Although sexuality remains an important component of emotional and physical intimacy that most men and women desire to experience throughout their lives, sexual dysfunction in women is a problem that is not well studied. Increasing recognition of this common problem and future research in this field may alter perceptions about sexuality, dismiss taboo and incorrect thoughts on sexual dysfunction, and spark better management for patients, allowing them to live more enjoyable lives. This need is especially acute for physicians who will increasingly encounter patients trying to maintain a high quality of life as their bodies and life circumstances change, and as advances in nutrition, health maintenance, and technology allow many to extend the time midlife activities are maintained. One quality-of-life issue affected by these changes, for both men and women, is sexuality. Although studies agree that the majority of women consider sexuality a very important determinant of quality of life, the literature on the subject of sexual function in elderly women is not extensive. Although sexuality remains an important component of emotional and physical intimacy that most men and women desire to experience throughout their lives, it is unfortunately a topic many health care professionals have difficulty raising with their patients.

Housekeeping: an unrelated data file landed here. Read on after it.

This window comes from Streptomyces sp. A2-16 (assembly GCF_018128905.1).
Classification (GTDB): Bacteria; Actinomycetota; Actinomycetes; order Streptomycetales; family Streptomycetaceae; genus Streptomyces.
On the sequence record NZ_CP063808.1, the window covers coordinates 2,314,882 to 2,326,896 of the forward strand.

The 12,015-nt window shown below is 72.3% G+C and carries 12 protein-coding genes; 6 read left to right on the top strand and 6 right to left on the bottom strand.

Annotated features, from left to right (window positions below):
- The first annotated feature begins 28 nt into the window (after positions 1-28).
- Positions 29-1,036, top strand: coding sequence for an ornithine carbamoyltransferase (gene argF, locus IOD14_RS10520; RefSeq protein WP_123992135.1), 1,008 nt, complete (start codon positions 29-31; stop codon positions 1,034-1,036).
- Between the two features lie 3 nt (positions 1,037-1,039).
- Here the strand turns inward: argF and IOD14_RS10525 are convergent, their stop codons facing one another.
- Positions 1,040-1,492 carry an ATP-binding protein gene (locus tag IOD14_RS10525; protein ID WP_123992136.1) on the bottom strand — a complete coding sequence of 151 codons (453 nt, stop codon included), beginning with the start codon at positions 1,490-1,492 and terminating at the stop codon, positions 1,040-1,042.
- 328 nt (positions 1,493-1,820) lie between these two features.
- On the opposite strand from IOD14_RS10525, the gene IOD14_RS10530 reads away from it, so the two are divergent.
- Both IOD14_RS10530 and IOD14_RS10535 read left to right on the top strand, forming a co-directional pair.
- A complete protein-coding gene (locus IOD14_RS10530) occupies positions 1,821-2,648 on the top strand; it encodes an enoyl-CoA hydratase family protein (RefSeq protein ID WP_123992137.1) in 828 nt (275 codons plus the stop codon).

How Sex Changes With Aging (& What You Can Do About It)
Older Women More Likely to Lose Interest in Sex
All those impulses and desires, for physical touch, for sex, for companionship, they're all the same. Research shows many women in their 60s, 70s and 80s have more time for sex than ever before. Credit: Getty images. Maybe it's morphed into something a bit more subtle.
For women, sexuality changes with age but doesn’t disappear
This article is a special guest post by geriatrician Dr. Like me, Dr. Didyk has a particular interest in informing and empowering older adults and families. Think about older adults and sex. What comes to mind?
Horny old broads, dirty old men. These commonly used terms speak volumes about how society views older people who are interested in sex. Experts say such derogatory labels reflect a deep level of discomfort in our youth-oriented culture with the idea that seniors are sexually active. Sex is identified with reproduction, youthful attractiveness, and power -- and most young and even middle-aged people do not want to confront the inevitability of growing old. So sexual intimacy among older Americans is a subject that people don't talk about much.